` Ev­ery­one on top gets knocked to the ground, some harder than oth­ers, some more of­ten than oth­ers. But what does it take to get back to where you want to be?

Dubbo Photo News - - Sport - Beau Robin­son

A COU­PLE of weeks ago I went away to Mel­bourne for the week to fin­ish off the fi­nal eight days of my train­ing to join the Ac­tion Coach team as a Busi­ness Coach.

Whilst away I left some ‘feed­back’ forms for the other mem­bers of the Dubbo Rugby Club coach­ing staff to fill out.

I think some of them may have felt un­com­fort­able do­ing this, even though I specif­i­cally wanted them to give me feed­back on where things could be im­proved – both as a club and in the way we were con­duct­ing train­ing – but also just as im­por­tantly how they felt I was go­ing as an in­di­vid­ual.

I had to chase a few of them up for it, and per­se­vere, but it was vi­tal that I had this feed­back, es­pe­cially lead­ing into the sea­son.

There’s this awk­ward­ness that can come with telling some­one who has a po­si­tion higher than you, or has more re­spon­si­bil­ity, where they need to im­prove, es­pe­cially when there’s no deny­ing who the source of the feed­back came from.

My pre­vi­ous ca­reer has shaped me to think this way, and to have the de­sire to proac­tively go and source feed­back early, rather than wait­ing un­til the end of the sea­son when it’s too late.

As pro­fes­sional rugby play­ers we are con­stantly giv­ing feed­back and want­ing feed­back. I would al­ways want to know why I’m be­ing se­lected and why I’m be­ing dropped. We re­view EV­ERY game and train­ing ses­sion. I think this type of open feed­back is some­thing that most peo­ple would re­ally strug­gle to ac­cept and han­dle. Imag­ine if ev­ery meet­ing or call you had was re­viewed. Ev­ery time you went to make a sale, or ap­proach a cus­tomer, you were re­viewed. It makes your ‘an­nual re­view’ look like a walk in the park.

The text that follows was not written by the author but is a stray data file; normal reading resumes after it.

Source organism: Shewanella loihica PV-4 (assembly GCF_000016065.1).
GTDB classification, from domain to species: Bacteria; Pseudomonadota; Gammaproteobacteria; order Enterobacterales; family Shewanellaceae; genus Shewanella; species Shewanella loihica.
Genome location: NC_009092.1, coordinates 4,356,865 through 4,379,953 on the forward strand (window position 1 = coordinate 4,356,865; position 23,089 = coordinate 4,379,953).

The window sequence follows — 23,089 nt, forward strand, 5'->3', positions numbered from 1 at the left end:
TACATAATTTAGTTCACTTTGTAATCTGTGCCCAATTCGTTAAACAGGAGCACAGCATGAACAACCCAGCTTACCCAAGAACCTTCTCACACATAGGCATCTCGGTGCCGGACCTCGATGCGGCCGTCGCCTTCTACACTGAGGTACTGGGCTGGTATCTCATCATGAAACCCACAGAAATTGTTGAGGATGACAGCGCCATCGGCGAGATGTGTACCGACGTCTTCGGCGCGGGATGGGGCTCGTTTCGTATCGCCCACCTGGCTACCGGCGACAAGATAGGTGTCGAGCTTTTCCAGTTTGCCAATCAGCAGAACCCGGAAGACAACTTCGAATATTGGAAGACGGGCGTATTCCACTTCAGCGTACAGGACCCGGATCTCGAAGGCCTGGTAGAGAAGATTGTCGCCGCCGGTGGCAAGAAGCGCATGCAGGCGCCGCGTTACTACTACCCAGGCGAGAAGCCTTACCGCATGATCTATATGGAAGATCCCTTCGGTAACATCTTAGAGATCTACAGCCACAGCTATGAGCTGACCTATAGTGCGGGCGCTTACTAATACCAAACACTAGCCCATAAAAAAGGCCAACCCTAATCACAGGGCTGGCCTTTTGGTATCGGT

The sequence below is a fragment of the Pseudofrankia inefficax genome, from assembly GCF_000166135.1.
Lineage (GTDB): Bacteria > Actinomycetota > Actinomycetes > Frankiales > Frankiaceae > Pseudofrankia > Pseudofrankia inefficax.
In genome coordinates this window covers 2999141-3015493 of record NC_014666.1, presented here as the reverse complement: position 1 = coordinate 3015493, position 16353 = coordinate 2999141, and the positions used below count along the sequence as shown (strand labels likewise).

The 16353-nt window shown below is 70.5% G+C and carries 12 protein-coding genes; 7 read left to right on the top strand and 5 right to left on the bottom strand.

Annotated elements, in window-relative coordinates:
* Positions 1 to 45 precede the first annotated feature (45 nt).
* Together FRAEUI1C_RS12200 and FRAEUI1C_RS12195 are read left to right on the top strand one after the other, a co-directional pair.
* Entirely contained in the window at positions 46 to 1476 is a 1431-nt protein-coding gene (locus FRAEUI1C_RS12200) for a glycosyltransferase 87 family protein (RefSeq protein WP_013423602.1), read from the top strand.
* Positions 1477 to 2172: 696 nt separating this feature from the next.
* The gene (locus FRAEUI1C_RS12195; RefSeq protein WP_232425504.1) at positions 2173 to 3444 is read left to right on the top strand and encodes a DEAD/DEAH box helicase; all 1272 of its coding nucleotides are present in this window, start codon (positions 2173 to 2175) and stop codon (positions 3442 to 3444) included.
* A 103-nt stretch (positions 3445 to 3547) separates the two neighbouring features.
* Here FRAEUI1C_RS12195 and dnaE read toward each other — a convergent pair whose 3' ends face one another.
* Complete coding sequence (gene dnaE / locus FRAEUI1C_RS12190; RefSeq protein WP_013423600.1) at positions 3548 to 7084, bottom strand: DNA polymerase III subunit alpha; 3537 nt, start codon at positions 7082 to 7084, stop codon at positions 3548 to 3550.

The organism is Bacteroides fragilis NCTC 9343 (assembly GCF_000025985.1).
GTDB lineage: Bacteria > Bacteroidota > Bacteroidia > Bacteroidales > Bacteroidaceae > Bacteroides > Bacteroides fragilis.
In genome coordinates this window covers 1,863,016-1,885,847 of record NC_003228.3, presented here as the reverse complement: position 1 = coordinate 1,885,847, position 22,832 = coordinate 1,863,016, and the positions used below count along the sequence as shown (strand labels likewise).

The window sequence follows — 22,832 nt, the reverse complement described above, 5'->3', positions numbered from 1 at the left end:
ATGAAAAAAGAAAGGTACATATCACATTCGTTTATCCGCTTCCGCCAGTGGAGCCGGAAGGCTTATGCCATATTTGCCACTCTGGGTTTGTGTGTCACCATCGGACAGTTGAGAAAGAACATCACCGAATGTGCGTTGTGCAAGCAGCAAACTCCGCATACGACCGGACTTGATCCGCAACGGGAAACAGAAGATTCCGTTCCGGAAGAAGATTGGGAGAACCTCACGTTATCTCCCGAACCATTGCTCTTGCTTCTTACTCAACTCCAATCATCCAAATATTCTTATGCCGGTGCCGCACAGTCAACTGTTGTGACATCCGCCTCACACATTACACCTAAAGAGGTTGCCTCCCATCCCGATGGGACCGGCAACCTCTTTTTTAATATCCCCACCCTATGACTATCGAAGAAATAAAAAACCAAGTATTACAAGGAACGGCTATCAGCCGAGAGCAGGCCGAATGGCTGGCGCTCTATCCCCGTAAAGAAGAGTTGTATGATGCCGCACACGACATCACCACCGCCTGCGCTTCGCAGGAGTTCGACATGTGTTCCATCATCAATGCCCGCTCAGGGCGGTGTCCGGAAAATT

I might not like it all the time, or nec­es­sar­ily agree with it, but when some­one is giv­ing hon­est feed­back, I re­spect it.

My coach­ing motto is “tough, hon­est and fair”. I’m not go­ing to tell you what you want to hear, I’m go­ing to tell you what you need to hear.

I will give you things to work on, which is ex­actly the type of feed­back I am search­ing for. Why? So I can im­prove.

With the first week of rugby out of the way, the tough de­ci­sions had to be made. If you’re not cut out to do that, you’re not cut out to be a coach, in any as­pect of the word. But blokes want and need to know the ra­tio­nale be­hind your de­ci­sions, and if you can’t de­liver that then you need to have a good hard look in the mir­ror in re­gards to your lead­er­ship.

It was pretty dis­ap­point­ing when I did have coaches who wouldn’t be up­front with me and give me hon­est feed­back on ar­eas I needed to work on. Some even sim­ply lied to me and made up rea­sons which turned out to be false be­cause they couldn’t bring them­selves to be to­tally hon­est with me.

There is a ten­dency for peo­ple in po­si­tions of power or with ti­tles to cre­ate this im­age that they know ev­ery­thing, whether in sports or busi­ness. That’s ar­ro­gance.

The best in­di­vid­u­als in their fields, whether sports, busi­ness, mil­i­tary, medicine or any­thing else, are con­stantly look­ing for feed­back to im­prove.

Think of Bill Gates and Roger Fed­erer. Both the best in their field in the WORLD. Both are still work­ing on im­prov­ing them­selves.

We as Aus­tralians have a ten­dency to put on this per­sona where we won’t ad­mit or ac­knowl­edge that there are things that we do not know or have not mas­tered, es­pe­cially amongst the male pop­u­la­tion. There is this per­cep­tion that it’s a sign of weak­ness but that’s dan­ger­ous. It is a stigma that is hard to break within our so­ci­ety and cul­ture, es­pe­cially out here in the coun­try.

Don’t let pride get in the way of ad­mit­ting you have ar­eas to work on, that’s just ar­ro­gance. The per­son who is no longer look­ing to im­prove or grow, is headed in one di­rec­tion: back­wards.

If you’d like to get a copy of these feed­back forms, feel free to email me at beau­robin­son@ ac­tion­coach.com and I’ll hap­pily send you a copy. It’s noth­ing ex­trav­a­gant, ba­sic is best some­times.

z Beau Robin­son is an Ac­tion Coach Busi­ness Coach and for­mer Su­per Rugby Cham­pion and Wal­laby. beau­robin­son@ac­tion­coach.com

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